Property Taxes

What Are Property Taxes?

A property tax is charged on certain types of physical property, such as a home or land, by the local government. For example, if you own a home, you may be charged property tax by a taxing district such as a county and/or city. The income collected from these taxes is often used to help fund schools, infrastructure, police and fire departments, and other services. Locations with higher property taxes typically offer more amenities than those with lower property taxes. It is helpful to keep this in mind when you are seeking to buy a home.

How Property Taxes Are Calculated

There is not a set property tax rate in the United States. Rather, it varies by location. Local governments will typically hire a tax assessor to determine the value of the properties in their jurisdiction based on fair market values or the recent sale prices of comparable homes in the area. The value this individual determines is then multiplied by the property tax rate in that municipality. It is common for property value assessments to be updated annually, every five years, or somewhere in between.

The frequency in which property taxes are due depends on the location. The pay period could be monthly, quarterly, semi-annually, or annually. It is also common for homeowners to pay extra to their mortgage provider each month to pay property taxes on their behalf. In these instances, the mortgage company keeps the money in escrow until the tax bill is due.

Property Tax vs. Real Estate Tax

The terms property tax and real estate tax are often used interchangeably, but there is a distinction between the two. A real estate tax is a property tax, but the same is not always true the other way around. A property tax can also include taxes on tangible personal property such as cars, boats, etc. On the other hand, a real estate tax only applies to real property, which includes land and buildings.

Common Property Tax Exemptions

Many individuals are eligible for property tax exemptions and may be unaware they meet the qualifications. Four of the most common property tax exemptions apply to homestead, persons with disabilities, senior citizens, and veterans/disabled veterans.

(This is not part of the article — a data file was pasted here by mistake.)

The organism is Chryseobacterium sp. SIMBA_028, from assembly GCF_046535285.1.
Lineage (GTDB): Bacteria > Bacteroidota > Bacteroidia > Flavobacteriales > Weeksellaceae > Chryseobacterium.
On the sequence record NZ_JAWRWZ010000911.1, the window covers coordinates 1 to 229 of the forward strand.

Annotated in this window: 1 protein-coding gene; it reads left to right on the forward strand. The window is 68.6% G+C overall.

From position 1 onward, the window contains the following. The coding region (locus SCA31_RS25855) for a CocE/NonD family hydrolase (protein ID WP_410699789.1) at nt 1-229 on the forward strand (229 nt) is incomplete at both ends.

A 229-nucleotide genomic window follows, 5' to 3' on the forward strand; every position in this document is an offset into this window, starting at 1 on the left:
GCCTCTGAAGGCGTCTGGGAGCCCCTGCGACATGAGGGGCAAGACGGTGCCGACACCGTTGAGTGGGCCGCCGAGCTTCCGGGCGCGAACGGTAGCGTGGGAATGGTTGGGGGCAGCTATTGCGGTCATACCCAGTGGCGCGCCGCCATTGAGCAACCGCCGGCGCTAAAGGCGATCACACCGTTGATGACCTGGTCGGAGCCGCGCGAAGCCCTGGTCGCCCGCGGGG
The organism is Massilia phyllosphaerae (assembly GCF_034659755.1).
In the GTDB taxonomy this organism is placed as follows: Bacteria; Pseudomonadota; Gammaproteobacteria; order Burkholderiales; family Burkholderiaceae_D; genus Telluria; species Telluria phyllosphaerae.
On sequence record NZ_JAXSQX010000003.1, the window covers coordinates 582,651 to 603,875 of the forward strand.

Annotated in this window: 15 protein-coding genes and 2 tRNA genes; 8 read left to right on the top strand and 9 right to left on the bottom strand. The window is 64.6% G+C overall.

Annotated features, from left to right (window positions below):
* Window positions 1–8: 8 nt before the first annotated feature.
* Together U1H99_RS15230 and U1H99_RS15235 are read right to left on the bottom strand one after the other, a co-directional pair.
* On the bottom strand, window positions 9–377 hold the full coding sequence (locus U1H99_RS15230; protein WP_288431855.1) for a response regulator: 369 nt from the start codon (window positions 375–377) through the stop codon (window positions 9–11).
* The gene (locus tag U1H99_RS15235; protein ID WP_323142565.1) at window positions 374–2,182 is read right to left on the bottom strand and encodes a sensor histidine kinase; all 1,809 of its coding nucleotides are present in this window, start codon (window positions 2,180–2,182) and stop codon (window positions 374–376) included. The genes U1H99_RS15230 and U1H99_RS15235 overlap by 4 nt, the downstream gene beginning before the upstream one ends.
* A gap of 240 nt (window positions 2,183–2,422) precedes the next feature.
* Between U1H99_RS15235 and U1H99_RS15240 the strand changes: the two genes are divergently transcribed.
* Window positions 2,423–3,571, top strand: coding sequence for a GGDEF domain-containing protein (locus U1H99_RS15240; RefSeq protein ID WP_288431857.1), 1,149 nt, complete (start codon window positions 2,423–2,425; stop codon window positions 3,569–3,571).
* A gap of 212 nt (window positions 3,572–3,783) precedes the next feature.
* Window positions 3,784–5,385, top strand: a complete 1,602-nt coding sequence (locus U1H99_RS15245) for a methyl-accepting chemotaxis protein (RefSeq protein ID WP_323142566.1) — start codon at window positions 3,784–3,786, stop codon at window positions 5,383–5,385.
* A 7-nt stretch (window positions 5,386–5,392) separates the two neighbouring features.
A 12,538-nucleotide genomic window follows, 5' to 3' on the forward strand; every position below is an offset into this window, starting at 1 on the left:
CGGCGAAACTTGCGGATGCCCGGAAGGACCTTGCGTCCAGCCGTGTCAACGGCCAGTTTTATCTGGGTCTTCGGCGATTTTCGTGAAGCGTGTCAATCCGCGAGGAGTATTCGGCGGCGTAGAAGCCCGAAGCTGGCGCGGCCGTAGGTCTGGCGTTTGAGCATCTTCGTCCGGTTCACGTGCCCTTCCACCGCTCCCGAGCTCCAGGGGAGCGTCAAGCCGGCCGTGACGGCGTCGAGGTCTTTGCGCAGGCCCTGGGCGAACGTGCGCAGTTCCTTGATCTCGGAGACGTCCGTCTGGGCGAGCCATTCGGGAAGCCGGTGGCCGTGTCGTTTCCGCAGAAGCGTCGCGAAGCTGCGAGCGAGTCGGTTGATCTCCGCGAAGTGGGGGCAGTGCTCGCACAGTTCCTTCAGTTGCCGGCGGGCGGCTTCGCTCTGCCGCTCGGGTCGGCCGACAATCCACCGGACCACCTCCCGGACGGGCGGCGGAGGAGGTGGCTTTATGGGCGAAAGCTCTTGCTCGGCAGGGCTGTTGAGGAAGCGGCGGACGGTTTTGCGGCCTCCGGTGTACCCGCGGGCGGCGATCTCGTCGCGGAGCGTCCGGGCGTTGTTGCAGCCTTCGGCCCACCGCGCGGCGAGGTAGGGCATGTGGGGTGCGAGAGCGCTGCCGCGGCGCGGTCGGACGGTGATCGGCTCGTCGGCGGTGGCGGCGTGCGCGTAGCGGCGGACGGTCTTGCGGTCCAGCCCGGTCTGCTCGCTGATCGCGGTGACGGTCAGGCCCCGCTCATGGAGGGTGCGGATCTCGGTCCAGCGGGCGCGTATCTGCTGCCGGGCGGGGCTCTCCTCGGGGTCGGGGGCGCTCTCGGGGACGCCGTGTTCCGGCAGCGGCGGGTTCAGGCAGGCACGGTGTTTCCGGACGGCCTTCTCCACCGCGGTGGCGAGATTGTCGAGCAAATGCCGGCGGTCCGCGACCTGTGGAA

• Homestead: Can protect surviving spouses from creditors and help lower the amount due in property taxes after a homeowner passes away but can only be applied to a primary residence.
  • Persons with disabilities: Qualified individuals with disabilities can reduce the amount they owe in property taxes.
  • Senior citizens: In qualifying locations, senior citizens can lower the amount they pay in property taxes, but typically only applies to a primary residence.
  • Veterans/disabled veterans: Veterans and disabled veterans often qualify for tax exemptions from the state, county, and city.

What Happens if You Fail to Pay Property Taxes?

Failing to pay property taxes could result in the local government or taxing authority placing a tax lien on the property. When this occurs, a legal claim is made against the property or financial assets of the property owner. As a result, the taxing authority will be entitled to a portion or all the proceeds when the property is sold. As a buyer or seller, it is important to ensure there are no tax liens on a property before agreeing to buy or sell it. Conducting a title search is one of the easiest ways to discover if a property has a tax lien.

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